Although Europe is making headway in scaling solar recycling, much of the effort in Europe, Japan, and the United States is concentrated on research and development of silicon-based panels and recovering and recycling only the most economical components.17 Given the massive projected volumes of solar waste in the coming future, it is uncertain whether existing waste and recycling facilities are adequate to manage the influx of panels to meet zero-waste and sustainability targets.
Figure 3 — The Complexity of the Solar Recycling Process
Recycling processes can vary depending on the type and composition of the solar panel.18 Generally, the process involves a combination of physical disassembly, shredding, and separation, as well as thermal and chemical treatments (Figure 3). During the initial disassembly process, the aluminum frame and the cables/ junction box are separated from the layer of photovoltaic cells, glass, and polymers.19,20 The aluminum is routed for refining, while the polymers from the cable are incinerated with energy recovery. Cables and connectors are crushed and sold in the form of copper shot. The glass separation process involves placing the panels into a furnace with a controlled atmosphere to separate the glass from the photovoltaic sandwich module of ethylene vinyl acetate (EVA), which contains silicon metal, polymers, and other materials. The PV sandwich module is cut, and optical glass separation segregates the pieces of clean glass from those contaminated by polymers through sieving. The recovered glass is then sent to a glass recycler, while residuals are landfilled. The encapsulation layer—a polymer used for electrical insulation and binding PV components together to protect them from foreign impurities, moisture, and mechanical damage—is incinerated with energy recovery. The halogenated backsheet, which can contain polyvinyl chloride (PVC) or polyvinyl fluoride (PVF), is incinerated with energy recovery at a permitted waste facility. The fly-ash from the incineration process, which contains hazardous metals, is sent to a permitted hazardous waste landfill. Other plastics are used as fuel in cement manufacturing (to reduce emissions from CO2-intensive cement production). Residual ash from the incineration processes, which contains silicon and other metals, is collected. The ash goes through a nitric acid leaching process to extract the silicon and other metals, dissolving the metals to create metal oxides and leaving silicon in the residues. The remaining silicon and other dissolved metals in the acid solution are subsequently treated in a vacuum filtration process and can be sent to various metal sectors. The metals present in the residuals after the leaching (silver, copper, lead, tin, etc.) can be recovered through electrolysis. All other remaining metal residues in the acid solution require further neutralization through the addition of calcium hydroxide. The final output is a sludge containing calcium nitrate, residual calcium hydroxide, and unrecovered hazardous metals. This sludge is filtered and transported to a hazardous waste landfill for final disposal.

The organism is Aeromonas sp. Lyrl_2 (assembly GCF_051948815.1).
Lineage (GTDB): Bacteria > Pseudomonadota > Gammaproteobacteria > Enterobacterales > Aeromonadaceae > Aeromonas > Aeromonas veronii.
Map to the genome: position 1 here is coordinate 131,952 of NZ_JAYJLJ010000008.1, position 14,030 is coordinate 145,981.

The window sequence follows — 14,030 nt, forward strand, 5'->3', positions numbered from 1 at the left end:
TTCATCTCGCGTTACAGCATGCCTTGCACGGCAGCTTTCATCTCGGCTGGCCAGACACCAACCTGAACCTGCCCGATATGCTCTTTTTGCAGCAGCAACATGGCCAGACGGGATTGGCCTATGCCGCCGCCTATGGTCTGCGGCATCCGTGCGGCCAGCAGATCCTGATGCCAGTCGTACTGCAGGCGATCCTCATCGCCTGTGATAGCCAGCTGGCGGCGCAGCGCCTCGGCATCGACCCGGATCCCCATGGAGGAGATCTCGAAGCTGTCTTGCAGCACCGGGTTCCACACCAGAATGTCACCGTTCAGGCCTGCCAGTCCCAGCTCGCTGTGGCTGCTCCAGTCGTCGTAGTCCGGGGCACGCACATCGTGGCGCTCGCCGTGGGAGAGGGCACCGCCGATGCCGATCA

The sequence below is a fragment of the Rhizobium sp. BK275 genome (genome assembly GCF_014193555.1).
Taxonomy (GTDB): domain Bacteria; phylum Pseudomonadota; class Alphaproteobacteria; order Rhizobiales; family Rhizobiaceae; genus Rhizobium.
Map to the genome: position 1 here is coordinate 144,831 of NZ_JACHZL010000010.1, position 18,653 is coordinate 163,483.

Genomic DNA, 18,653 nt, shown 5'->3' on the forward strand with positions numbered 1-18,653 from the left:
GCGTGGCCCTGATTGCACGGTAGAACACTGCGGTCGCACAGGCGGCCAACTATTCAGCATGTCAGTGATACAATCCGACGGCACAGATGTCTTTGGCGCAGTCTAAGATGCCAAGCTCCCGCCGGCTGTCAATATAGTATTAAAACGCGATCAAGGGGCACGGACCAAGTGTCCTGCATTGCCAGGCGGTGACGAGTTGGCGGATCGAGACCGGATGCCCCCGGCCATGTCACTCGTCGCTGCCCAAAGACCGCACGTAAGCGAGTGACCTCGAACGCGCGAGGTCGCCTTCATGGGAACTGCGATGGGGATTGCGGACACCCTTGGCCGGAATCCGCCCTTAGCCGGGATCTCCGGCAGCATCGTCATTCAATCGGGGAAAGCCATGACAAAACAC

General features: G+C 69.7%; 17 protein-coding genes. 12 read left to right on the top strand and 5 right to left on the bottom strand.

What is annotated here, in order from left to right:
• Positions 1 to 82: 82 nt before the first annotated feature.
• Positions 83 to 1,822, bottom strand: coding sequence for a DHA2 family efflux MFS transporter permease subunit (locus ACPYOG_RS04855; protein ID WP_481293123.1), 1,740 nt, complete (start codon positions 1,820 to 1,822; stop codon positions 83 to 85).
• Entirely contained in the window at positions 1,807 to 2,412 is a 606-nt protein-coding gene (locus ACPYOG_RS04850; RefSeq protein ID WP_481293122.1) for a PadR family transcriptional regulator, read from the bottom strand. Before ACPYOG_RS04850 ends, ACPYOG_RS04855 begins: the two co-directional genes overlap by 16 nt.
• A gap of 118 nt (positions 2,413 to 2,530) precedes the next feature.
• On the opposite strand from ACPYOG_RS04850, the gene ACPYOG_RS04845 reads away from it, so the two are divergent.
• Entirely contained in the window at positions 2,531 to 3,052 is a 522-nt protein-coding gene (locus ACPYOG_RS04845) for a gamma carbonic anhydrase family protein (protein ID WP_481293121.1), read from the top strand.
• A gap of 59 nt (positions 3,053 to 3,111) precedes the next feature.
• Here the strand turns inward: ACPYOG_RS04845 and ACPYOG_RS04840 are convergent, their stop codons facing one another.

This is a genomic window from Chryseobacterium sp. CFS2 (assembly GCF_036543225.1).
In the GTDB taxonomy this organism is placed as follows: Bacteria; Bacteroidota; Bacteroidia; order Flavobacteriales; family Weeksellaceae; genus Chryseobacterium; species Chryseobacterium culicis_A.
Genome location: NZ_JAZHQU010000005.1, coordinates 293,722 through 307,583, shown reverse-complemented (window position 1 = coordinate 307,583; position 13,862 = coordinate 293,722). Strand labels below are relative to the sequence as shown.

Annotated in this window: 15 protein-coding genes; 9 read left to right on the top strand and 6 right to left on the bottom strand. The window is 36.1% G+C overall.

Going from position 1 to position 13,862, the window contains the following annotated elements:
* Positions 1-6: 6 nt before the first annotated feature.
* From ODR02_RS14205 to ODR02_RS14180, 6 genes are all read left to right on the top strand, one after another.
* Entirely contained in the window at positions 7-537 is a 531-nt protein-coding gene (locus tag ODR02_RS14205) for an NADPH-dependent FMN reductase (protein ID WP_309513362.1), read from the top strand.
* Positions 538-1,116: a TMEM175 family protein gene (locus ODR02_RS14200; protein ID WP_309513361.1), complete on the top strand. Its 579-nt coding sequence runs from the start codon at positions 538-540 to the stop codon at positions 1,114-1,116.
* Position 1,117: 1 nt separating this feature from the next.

Although a first-of-its-kind method in Europe for recycling solar panels maintains that it is technically possible to recover and repurpose almost 95% of the components of a panel,21 it remains difficult to achieve due to the challenges of transparently tracing and verifying the process using current policy frameworks, business models, and antiquated cradle-to-grave tracking and accounting methodologies.